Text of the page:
Refugee Week takes place every year across the UK, and is a nationwide programme of arts, cultural and educational events that celebrate the contribution of refugees to the UK, and encourage a better understanding between communities. This year on it’s 20th anniversary it ran from 18 to 24 June, yet over this same 20 years we have seen a massive expansion of the UK’s system of immigration detention. It is now one of the largest in Europe.

As a North West campaigner with These Walls Must Fall, a grassroots campaign to challenge immigration detention, I am glad that the attention is being drawn to the opening of a facility by Manchester Airport called the Manchester Residential Short Term Holding Facility, operated by troubled outsourcing company Mitie, under a £25 million , ten year contract. It is important that the local community knows that people are being held under immigration powers within our city.

Coverage has rightly highlighted that 80% of people fleeing to Europe are seeking safety from war-torn countries such as Afghanistan, Iraq and Syria, yet frequently in the UK they find themselves in immigration detention, where many are subsequently deported. These people in immigration detention often have mental health issues such as Post Traumatic Stress Disorder, caused by violent events in their own country and the hellish journey over to the UK. But staff are poorly equipped and under resourced to deal with these health issues, resulting in obscenely high suicide rates amongst detainees.

In the recent publicity around the holding facility near Manchester Airport those detained under immigration powers at the centre have been described as “failed asylum seekers, visa over-stayers, sham husbands and brides, and people caught clinging to lorries”. But anyone without a British passport, or extensive documentation to prove they are UK citizens, are potentially liable to be detained.

As we have heard so clearly through the Windrush scandal, the Home Office’s ‘hostile environment’ has led to the detention of many long-term British residents. There has also been a sixfold increase in the detention of European nationals since 2010 when the Conservatives gained power. These are not just ‘foreign offenders’, but many people from the European Economic Area who are targeted and detained for being homeless, a Home Office policy only ruled unlawful by the High Court last year.  Asylum seekers, too, may find themselves detained at any stage of the asylum process – and for those fleeing persecution, being locked up in prison-like facilities often triggers and exacerbates mental health issue such as PTSD.

Readour previous story: ‘The Truth About Fake News’ – the portrayal of refugees and asylum seekers in the media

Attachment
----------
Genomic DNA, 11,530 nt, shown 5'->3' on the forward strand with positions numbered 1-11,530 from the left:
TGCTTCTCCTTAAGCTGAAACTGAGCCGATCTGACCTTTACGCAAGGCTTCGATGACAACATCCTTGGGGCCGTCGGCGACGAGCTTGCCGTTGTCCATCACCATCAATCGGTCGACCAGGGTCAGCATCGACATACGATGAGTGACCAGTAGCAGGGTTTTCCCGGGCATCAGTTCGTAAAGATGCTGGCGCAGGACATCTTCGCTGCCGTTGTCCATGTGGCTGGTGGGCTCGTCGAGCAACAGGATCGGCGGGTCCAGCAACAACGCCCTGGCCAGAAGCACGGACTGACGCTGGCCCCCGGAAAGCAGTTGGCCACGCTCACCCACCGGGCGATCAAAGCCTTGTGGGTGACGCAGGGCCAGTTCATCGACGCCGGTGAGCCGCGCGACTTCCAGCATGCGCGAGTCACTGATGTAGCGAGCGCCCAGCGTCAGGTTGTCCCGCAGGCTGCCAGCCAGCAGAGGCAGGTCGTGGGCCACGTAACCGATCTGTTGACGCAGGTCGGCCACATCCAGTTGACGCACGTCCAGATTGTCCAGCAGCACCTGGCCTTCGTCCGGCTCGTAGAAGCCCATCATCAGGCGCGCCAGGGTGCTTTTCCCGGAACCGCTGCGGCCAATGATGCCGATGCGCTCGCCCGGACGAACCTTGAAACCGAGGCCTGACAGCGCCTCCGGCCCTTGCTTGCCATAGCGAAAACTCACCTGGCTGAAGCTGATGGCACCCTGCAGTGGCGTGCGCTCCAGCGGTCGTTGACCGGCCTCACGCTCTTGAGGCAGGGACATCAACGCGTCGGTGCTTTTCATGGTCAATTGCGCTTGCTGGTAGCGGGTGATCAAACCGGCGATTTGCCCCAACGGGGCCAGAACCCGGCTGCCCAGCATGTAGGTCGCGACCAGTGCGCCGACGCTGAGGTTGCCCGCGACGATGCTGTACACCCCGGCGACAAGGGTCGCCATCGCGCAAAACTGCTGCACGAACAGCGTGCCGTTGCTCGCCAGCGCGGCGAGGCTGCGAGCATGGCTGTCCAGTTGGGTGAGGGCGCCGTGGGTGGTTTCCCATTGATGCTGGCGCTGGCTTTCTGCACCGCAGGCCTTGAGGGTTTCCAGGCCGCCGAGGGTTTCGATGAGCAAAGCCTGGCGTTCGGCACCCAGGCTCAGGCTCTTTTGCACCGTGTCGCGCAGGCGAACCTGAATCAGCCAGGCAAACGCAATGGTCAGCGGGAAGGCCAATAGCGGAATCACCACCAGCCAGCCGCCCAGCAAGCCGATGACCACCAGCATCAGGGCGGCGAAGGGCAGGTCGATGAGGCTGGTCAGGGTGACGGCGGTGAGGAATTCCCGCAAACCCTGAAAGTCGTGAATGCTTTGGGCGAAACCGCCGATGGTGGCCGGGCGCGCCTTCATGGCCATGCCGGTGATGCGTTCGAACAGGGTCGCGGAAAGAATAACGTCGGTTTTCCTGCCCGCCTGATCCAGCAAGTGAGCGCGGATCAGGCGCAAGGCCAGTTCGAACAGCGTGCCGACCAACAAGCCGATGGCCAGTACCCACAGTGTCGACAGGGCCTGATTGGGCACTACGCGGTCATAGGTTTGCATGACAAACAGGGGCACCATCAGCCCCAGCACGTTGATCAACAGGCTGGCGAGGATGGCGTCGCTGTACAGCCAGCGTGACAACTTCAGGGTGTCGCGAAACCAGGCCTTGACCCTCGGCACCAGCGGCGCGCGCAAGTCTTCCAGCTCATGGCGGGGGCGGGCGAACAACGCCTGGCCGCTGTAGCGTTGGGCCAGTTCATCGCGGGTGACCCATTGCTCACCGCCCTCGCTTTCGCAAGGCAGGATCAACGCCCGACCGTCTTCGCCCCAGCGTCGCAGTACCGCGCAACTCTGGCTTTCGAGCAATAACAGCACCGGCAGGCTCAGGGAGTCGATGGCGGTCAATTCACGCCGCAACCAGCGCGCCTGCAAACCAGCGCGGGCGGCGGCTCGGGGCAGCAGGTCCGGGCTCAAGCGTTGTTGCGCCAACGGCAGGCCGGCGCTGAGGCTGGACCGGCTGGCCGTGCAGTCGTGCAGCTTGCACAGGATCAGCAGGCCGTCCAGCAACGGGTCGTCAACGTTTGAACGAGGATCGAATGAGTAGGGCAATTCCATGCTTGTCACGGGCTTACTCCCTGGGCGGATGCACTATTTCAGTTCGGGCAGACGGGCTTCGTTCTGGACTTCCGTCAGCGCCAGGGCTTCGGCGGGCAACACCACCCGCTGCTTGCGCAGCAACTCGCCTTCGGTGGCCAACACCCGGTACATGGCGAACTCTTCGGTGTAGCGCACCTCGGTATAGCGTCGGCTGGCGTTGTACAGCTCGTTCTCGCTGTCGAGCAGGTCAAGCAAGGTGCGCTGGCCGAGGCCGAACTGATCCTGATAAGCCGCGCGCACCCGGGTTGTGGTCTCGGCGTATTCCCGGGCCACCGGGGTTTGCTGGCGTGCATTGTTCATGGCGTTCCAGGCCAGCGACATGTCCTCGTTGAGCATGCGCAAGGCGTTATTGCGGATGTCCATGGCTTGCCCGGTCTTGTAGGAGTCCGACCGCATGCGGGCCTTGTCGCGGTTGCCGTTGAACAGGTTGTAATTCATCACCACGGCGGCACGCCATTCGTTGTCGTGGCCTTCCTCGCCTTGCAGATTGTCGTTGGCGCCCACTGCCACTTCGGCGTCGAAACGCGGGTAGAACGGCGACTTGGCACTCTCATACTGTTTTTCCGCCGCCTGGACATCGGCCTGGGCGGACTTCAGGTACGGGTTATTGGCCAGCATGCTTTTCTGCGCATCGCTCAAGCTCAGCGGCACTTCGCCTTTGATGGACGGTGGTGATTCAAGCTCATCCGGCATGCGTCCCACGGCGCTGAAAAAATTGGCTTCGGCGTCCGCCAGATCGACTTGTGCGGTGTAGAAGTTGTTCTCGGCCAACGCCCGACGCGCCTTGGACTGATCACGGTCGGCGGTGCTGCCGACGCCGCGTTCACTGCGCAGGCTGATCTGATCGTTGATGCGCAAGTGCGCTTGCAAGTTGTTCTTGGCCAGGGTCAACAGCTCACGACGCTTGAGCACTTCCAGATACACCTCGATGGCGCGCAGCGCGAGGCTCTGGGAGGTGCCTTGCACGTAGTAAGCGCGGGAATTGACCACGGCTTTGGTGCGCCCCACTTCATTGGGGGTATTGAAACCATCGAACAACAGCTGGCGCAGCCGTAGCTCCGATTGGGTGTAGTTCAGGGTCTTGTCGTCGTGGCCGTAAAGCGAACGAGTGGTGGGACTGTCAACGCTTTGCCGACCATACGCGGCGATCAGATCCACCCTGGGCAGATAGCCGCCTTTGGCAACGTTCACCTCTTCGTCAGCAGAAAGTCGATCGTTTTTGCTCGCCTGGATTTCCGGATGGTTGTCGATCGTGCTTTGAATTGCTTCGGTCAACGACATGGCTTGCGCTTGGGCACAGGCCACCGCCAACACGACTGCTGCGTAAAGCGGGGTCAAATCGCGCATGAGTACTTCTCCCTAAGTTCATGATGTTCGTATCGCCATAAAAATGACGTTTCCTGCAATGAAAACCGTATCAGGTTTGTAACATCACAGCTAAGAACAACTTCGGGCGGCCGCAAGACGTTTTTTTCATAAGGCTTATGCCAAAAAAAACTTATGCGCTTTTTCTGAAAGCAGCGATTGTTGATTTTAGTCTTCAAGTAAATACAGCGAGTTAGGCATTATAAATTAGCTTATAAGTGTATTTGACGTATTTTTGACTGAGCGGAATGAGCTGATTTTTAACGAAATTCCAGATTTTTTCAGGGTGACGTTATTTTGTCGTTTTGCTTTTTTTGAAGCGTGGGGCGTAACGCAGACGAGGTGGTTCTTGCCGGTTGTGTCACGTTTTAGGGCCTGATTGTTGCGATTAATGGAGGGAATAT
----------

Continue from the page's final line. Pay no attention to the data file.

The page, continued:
At Immigration Removal Centres, people can be held without time limit, and this may be for days, weeks, months or even years . A report by the HM Inspectorate of Prisons on the Harmondsworth Immigration Removal Centre, near Heathrow Airport, found that from the 552  detained during the time of the report, 23 had been held for more than a year and one man had been held for four years.  The UK is the only country in Europe with no time limit on immigration detention. People are often transferred from short-term holding facilities such as the Manchester Airport centre to long-term centres such as Yarl’s Wood, where they may be held indefinitely.

The government-commissioned Shaw Report ,‘Review into the welfare in detention of vulnerable persons’ was published in 2016, and concluded:

“There is too much detention; detention is not a particularly effective means of ensuring that those with no right to remain do in fact leave the UK; and many practices and processes associated with detention are in urgent need of reform”

The following year, 2017, was the deadliest on record in UK immigration detention, with six deaths in detention  including at least three suicides. In 2017 we also saw the Panorama documentary revealing appalling abuse by officers at Brook House detention centre. Welfare provision in detention remains a shambles – and locking people up in prison-like conditions without time limit produces vulnerability. As one female asylum seeking Manchester resident with experience of detention said to me, “Everyone in detention is vulnerable.”

The Manchester Airport detention facility opening this June, comes at a time when myself and many others in Manchester are saying, loudly and clearly, that we’ve had enough of people being taken from our communities and locked up in prison-like conditions, just because of their immigration status. Councillors, union activists, refugee and migrant groups and community organisations have been uniting to say ‘no’ to detention. Last November, Manchester City Council became the first local authority in the UK to pass a motion condemning indefinite detention. Local groups coordinated protests and rallies in solidarity with the Yarls Wood hunger strikers in March. Politicians including Afzal Khan MP and Julie Ward MEP have stood up and said that indefinite detention must end. Whether it’s short term holding facilities or immigration removal centres, they have no place in our city or our country. These Walls Must Fall!


Lauren Cape-Davenhill  – campaigner with These Walls Must Fall

To find out more about detention, and the These Walls Must Fall campaign to end it –  click here

Feature Image: These Walls Must Fall

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